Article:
LIONFISH (Pterios volitans)
Pronounced: Ter-ee-os vo-li-tans Order: Scorpaeniformes
Kingdom: Animalia Family: Scorpaenidae
Phylum: Chordata Genus: Pterios
Class: Osteichthyes Species: Volitans


With 18 dorsal fins shaped like needles and filled with venom, the Lionfish doesn’t need to roar to be King of the Coral Reef! Native to the Indo-Pacific coral reefs, this fish is starting to spread to other areas, and may become a concern if it takes over the habitat of other fish. This kind of animal (or plant) is called an Invasive Species and can disrupt the balance of an ecosystem.

Also called the scorpion fish, dragon fish or turkey fish, it uses its venom only as a defense. When hunting prey such as smaller fish and shrimp, it relies on its quick reflexes. It also has a habit of herding schools of smaller fish with its fins outstretched until it gets them to a place where they can’t escape. Then it eats them.

Growing to a foot or longer (30 – 38 cm), they can weigh over two pounds. Their red, black, brown and white patterns of spots, swirls, and lines, warn predators that they are dangerous. Because of their colors and their venom, they don’t have many natural predators. However, some still fall prey to grouper or other scorpionfish.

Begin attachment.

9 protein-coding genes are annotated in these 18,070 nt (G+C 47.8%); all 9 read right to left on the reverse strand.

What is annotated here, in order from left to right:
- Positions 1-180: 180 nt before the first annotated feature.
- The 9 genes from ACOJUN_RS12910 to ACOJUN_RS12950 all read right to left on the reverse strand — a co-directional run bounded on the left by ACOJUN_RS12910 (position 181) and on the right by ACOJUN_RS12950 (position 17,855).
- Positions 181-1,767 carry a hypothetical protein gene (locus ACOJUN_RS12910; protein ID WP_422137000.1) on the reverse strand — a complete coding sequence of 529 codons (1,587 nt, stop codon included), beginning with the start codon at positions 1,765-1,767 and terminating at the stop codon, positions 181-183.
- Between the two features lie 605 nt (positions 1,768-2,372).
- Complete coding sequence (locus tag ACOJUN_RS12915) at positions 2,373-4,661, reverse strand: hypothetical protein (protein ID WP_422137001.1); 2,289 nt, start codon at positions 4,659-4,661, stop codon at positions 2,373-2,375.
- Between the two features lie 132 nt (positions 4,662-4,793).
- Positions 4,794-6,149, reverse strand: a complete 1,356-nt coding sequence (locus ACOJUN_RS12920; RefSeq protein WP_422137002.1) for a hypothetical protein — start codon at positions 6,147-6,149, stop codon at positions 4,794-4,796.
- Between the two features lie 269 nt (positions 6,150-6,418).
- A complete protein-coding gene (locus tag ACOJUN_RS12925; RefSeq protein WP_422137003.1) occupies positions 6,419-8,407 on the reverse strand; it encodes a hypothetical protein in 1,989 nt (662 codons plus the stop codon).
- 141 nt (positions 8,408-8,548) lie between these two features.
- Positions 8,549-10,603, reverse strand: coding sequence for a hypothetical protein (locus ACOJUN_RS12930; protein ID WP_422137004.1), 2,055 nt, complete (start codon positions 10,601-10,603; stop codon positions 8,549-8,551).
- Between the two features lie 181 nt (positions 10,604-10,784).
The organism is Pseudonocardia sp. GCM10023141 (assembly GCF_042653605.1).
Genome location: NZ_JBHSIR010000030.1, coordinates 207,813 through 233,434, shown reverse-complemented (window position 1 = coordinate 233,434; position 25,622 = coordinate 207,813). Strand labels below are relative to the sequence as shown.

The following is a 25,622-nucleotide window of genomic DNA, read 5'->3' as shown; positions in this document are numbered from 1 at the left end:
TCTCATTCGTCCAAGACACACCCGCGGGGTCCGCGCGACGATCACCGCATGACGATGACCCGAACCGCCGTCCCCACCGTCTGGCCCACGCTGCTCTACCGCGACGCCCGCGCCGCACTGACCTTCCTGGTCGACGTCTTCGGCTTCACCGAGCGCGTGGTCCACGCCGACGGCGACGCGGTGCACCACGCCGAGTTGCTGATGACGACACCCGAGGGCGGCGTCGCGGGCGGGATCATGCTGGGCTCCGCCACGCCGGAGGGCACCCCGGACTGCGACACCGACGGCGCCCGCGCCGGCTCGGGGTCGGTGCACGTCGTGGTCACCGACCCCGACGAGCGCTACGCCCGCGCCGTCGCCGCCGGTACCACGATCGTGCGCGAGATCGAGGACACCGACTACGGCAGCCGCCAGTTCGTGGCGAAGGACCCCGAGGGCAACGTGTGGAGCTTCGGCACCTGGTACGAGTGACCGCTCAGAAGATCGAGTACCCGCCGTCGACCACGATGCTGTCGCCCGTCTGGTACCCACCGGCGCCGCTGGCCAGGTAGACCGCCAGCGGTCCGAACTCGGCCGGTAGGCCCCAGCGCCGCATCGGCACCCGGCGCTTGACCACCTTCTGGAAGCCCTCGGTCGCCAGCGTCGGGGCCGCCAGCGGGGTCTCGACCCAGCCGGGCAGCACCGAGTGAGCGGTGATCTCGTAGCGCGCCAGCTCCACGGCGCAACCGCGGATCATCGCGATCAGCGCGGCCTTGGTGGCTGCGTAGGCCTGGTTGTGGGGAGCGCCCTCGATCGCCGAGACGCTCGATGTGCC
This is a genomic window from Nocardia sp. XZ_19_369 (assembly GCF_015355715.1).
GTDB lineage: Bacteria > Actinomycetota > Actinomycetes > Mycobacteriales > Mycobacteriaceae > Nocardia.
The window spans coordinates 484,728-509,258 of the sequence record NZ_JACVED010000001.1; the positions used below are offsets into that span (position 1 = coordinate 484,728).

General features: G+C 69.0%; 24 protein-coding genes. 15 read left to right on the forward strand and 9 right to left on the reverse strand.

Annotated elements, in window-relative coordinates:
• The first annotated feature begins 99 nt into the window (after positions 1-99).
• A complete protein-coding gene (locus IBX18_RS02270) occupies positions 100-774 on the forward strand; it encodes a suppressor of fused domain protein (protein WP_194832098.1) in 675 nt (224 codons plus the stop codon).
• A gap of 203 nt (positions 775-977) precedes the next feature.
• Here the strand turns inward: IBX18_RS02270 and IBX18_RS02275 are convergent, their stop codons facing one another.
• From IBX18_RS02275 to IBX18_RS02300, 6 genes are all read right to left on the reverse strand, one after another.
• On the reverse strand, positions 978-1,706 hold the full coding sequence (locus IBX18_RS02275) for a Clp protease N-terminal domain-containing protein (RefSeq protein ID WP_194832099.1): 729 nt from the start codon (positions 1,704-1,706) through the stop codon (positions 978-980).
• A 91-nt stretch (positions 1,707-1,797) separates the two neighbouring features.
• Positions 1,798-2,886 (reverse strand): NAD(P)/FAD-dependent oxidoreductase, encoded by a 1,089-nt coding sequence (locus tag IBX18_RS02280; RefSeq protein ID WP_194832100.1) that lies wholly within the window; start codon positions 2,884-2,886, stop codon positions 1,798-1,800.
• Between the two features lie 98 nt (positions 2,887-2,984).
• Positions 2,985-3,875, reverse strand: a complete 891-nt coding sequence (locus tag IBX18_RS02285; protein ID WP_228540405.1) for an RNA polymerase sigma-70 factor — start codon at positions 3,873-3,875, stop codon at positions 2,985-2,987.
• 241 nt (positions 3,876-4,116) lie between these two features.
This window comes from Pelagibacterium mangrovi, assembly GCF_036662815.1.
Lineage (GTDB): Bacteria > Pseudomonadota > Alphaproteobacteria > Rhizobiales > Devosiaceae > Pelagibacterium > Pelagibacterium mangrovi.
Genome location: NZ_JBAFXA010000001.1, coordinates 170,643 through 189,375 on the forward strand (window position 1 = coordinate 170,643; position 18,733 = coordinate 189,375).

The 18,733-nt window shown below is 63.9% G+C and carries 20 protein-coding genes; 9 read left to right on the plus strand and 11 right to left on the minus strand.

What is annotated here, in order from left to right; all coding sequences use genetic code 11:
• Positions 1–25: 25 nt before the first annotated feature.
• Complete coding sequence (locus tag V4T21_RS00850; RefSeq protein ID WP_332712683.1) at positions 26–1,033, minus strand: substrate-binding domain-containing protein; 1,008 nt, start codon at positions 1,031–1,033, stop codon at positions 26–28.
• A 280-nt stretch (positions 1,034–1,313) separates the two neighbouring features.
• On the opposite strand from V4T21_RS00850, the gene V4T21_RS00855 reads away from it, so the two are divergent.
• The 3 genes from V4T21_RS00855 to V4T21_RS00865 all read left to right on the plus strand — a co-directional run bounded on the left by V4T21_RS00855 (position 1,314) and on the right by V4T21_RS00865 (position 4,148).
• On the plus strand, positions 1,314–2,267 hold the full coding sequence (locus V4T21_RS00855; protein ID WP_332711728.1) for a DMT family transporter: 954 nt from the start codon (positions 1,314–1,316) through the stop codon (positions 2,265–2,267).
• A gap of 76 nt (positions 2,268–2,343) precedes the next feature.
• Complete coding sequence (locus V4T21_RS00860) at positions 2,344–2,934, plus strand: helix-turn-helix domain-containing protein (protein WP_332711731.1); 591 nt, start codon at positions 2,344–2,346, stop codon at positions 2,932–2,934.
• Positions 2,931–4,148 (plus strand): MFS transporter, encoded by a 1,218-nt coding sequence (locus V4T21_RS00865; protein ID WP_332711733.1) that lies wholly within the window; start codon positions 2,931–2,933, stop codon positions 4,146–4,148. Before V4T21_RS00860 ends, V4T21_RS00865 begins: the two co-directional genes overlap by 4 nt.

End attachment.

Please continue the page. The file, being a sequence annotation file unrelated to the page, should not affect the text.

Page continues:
Female Lionfish will lay egg masses with about 2000-15000 eggs in them, near the surface of the water. The eggs are in a gelatinous substance that dissolves after about 24 hours, leaving the eggs to float freely for another 36 hours until they hatch into baby fish, called fry. Many don’t survive, but those that do immediately start to feed on microscopic animals called plankton.

Although they are spreading to regions far from where they were originally native, the lionfish is susceptible to decline due to the continuing destruction of coral reefs around the world. It is also sensitive to water pollution and is routinely captured for sales in the pet fish industry.


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